4 tips for navigating sensitive customer data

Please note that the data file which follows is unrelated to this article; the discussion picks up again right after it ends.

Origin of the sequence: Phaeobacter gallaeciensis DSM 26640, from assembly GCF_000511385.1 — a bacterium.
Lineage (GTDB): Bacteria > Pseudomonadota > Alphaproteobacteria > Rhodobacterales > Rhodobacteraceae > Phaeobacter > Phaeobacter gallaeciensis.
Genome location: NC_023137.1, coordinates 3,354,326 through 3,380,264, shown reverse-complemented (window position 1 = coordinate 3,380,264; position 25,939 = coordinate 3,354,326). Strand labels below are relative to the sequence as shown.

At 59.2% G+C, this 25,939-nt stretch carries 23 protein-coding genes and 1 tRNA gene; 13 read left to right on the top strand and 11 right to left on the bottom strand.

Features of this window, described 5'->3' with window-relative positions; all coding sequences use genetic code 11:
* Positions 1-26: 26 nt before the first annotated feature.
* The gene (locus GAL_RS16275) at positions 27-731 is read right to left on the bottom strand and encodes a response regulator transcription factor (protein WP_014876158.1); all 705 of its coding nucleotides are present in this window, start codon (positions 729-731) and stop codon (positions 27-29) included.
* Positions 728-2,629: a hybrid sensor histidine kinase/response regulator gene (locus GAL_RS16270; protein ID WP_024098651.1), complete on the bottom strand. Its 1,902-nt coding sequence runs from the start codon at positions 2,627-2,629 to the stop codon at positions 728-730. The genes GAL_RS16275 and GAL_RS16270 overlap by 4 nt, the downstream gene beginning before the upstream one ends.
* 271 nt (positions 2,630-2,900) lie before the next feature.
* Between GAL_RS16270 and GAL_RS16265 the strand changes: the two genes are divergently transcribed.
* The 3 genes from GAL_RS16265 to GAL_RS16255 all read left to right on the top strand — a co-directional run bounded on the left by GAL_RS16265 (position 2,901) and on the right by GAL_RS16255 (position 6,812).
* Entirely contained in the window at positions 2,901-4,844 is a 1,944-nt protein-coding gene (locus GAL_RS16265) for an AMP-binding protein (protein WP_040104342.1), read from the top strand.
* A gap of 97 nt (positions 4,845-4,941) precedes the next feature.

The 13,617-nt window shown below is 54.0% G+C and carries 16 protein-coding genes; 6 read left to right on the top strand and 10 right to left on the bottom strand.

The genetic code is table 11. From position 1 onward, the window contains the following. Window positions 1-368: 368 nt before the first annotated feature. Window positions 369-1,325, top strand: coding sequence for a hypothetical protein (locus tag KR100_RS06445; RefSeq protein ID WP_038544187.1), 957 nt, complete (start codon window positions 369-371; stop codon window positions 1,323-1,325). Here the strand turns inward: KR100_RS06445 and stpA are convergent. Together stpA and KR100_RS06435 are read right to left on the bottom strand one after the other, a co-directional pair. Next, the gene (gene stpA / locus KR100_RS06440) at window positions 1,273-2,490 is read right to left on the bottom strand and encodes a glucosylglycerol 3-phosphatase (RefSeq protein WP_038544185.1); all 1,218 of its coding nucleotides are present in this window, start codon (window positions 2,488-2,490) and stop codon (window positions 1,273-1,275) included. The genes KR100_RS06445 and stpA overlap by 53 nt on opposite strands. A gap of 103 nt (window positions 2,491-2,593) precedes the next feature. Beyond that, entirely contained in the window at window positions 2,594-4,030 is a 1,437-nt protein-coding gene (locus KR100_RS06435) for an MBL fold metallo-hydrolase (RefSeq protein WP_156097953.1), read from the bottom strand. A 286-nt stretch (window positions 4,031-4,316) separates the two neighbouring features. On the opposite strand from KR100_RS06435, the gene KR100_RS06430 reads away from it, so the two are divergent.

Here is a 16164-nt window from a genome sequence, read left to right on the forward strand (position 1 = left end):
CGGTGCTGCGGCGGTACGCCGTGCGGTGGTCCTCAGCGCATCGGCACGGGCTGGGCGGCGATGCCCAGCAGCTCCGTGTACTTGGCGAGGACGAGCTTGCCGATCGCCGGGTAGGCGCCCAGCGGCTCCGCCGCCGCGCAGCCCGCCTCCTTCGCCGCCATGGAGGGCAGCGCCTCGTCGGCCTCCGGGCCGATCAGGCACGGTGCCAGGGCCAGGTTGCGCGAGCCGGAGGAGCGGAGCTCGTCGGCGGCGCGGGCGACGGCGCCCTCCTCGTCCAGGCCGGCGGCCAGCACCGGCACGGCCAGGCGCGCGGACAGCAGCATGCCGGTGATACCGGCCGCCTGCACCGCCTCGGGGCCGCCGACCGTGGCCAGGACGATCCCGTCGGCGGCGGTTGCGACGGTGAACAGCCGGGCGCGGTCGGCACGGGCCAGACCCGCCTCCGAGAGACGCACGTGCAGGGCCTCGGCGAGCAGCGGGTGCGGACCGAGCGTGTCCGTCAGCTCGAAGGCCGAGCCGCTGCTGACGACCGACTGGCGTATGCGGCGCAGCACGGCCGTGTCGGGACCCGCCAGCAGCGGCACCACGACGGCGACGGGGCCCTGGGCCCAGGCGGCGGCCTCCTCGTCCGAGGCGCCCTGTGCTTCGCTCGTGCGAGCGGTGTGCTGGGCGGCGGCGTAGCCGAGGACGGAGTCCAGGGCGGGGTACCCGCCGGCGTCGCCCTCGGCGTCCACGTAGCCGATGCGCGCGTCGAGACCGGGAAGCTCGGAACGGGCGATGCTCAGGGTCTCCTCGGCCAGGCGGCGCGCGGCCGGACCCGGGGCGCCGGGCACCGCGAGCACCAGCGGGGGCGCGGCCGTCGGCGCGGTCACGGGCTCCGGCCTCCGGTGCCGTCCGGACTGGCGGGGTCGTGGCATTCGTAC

Consumer data collection has exploded over the past decade. As users, we’ve grown too accustomed to sharing very personal data in this loosely regulated digital age through every topic searched, email sent and double-tap on a friend’s post. All these signals build a rich profile for targeting and personalization. Data-driven marketing has had a transformational shift not only in how we engage with our customers but, even more importantly, in how we target new prospective customers. But for many, this new era of ultra-sophisticated audience-based targeting is begging more questions than the martech industry can answer. Most pointedly, is today’s reliance on data-driven targeting becoming a surveillance state?  This recent backlash led to California’s Consumer Privacy Act (CCPA) which went into effect in 2018. More states have since followed, giving them more control over what personal data can be collected, brokered and used for marketing.  Dig deeper: Why marketers should care about consumer privacy Sensible vs. sensitive data targeting As marketers, it’s more imperative than ever to respect a person’s privacy and still utilize all the available data responsibly to create personal ad experiences. With little overall regulation, all types of data are at our fingertips to build cross-channel campaigns that can feel tailor-made for the user. It’s a fine line, though, on which ads will be met with delight and which ads will feel intrusive and even offensive.  As users of all this tech, we know all too well when marketers overstep. That line depends heavily on what’s being sold and how personal the marketer makes the ad experience. A gut check on your data strategies can quickly unveil how personal or behavioral data may inadvertently target a minority or potentially stigmatized group.  Suffice it to say, if you’re selling pet food, you can likely create some hyper-targeted and personalized ads without tripping the sensitivity trigger. On the other hand, if you’re targeting people with ailments, new or prospective moms or even plus-sized clothing buyers, it’s critical to take a close look at: What data is being used.How those audiences are modeled.How you’re differentiating your messaging to existing customers versus prospective buyers.  Since it’s never a cut-and-dry answer, here are four suggestions for navigating sensitive data. 1. Steer clear of potentially stigmatizing data Ad targeting prospective customers based on ailment data, LGBTQ+ or racial background can put us in an all too obvious danger zone. However, it’s just as crucial to be aware of targeting audiences that could be stigmatizing or just too personal. Some more obvious examples of these audiences could include religion, political affiliation, mental health, military status or even data that reveal personal or financial hardship.  Martech platforms have removed the most sensitive audiences over the past few years. Yet, many ad targeting platforms still contain this data in less conspicuous derivations. For instance, you can no longer target by race in Meta’s properties but can still target BET Awards viewers.  One way to avoid crossing the line from sensible to sensitive targeting is to review the audiences Meta has removed over the past few years and see if any of your data strategies could touch a sensitivity nerve for your customer or prospect. 2. Data usage for customer vs. prospect targeting Collecting data on your customers open all sorts of innovative and clever insights that can be used for targeting. With that comes the responsibility to use personal data carefully when building audiences and personalized recommendations.  They may be your customer, but be cognizant that some data-driven recommendations can be interpreted in a way that may make your customers uncomfortable or even find offensive.  A big-box retailer learned this the hard way when they relied too heavily on programmatically generated ads and inadvertently served personalized ads for weight-loss products to plus-size apparel buyers. No surprise that the backlash was swift. Be aware of how you use data across the customer journey to avoid inadvertently putting consumers on the back foot. For prospect targeting, it’s even more critical to be judicious about how personally identifiable data is used. A good rule is to stay close to demographic and publicly available audience data.  As in life, it’s true in advertising that brands get one chance to make a good first impression. An overly personal ad with a new prospect can feel like a stranger asking or assuming more about the user than they are prepared to share. Overstepping with new prospects will not only result in lower ad engagement but can quickly trigger a negative brand bias that will be a long road to winning that trust back.